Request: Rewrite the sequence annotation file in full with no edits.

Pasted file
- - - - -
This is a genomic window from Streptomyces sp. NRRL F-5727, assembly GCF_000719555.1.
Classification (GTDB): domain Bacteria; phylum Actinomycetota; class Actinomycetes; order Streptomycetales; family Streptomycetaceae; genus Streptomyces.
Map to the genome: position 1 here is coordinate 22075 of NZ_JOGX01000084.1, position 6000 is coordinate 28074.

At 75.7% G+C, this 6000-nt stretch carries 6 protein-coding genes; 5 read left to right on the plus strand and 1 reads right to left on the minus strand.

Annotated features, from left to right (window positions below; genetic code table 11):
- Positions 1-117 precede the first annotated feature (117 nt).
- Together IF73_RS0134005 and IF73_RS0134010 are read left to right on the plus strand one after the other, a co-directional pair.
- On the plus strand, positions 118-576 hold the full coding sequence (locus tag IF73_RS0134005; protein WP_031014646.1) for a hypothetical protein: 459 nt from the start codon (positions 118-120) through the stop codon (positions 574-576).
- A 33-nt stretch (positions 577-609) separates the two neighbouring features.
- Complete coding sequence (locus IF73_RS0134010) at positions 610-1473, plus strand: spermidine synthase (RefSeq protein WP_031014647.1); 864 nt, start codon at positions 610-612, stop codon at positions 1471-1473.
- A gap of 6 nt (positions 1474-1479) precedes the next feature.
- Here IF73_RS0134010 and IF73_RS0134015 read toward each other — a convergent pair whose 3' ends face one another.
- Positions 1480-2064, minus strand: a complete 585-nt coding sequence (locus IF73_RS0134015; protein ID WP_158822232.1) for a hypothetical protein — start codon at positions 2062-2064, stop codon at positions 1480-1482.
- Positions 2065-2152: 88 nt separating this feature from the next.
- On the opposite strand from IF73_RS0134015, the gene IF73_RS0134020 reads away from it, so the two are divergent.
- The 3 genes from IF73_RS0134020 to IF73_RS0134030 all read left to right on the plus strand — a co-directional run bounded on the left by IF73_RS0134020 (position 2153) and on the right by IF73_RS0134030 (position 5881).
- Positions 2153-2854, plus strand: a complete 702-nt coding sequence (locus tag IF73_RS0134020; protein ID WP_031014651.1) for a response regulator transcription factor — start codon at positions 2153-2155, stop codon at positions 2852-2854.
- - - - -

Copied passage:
This is a genomic window from Streptomyces sp. NRRL F-5727, assembly GCF_000719555.1.
Classification (GTDB): domain Bacteria; phylum Actinomycetota; class Actinomycetes; order Streptomycetales; family Streptomycetaceae; genus Streptomyces.
Map to the genome: position 1 here is coordinate 22075 of NZ_JOGX01000084.1, position 6000 is coordinate 28074.

At 75.7% G+C, this 6000-nt stretch carries 6 protein-coding genes; 5 read left to right on the plus strand and 1 reads right to left on the minus strand.

Annotated features, from left to right (window positions below; genetic code table 11):
- Positions 1-117 precede the first annotated feature (117 nt).
- Together IF73_RS0134005 and IF73_RS0134010 are read left to right on the plus strand one after the other, a co-directional pair.
- On the plus strand, positions 118-576 hold the full coding sequence (locus tag IF73_RS0134005; protein WP_031014646.1) for a hypothetical protein: 459 nt from the start codon (positions 118-120) through the stop codon (positions 574-576).
- A 33-nt stretch (positions 577-609) separates the two neighbouring features.
- Complete coding sequence (locus IF73_RS0134010) at positions 610-1473, plus strand: spermidine synthase (RefSeq protein WP_031014647.1); 864 nt, start codon at positions 610-612, stop codon at positions 1471-1473.
- A gap of 6 nt (positions 1474-1479) precedes the next feature.
- Here IF73_RS0134010 and IF73_RS0134015 read toward each other — a convergent pair whose 3' ends face one another.
- Positions 1480-2064, minus strand: a complete 585-nt coding sequence (locus IF73_RS0134015; protein ID WP_158822232.1) for a hypothetical protein — start codon at positions 2062-2064, stop codon at positions 1480-1482.
- Positions 2065-2152: 88 nt separating this feature from the next.
- On the opposite strand from IF73_RS0134015, the gene IF73_RS0134020 reads away from it, so the two are divergent.
- The 3 genes from IF73_RS0134020 to IF73_RS0134030 all read left to right on the plus strand — a co-directional run bounded on the left by IF73_RS0134020 (position 2153) and on the right by IF73_RS0134030 (position 5881).
- Positions 2153-2854, plus strand: a complete 702-nt coding sequence (locus tag IF73_RS0134020; protein ID WP_031014651.1) for a response regulator transcription factor — start codon at positions 2153-2155, stop codon at positions 2852-2854.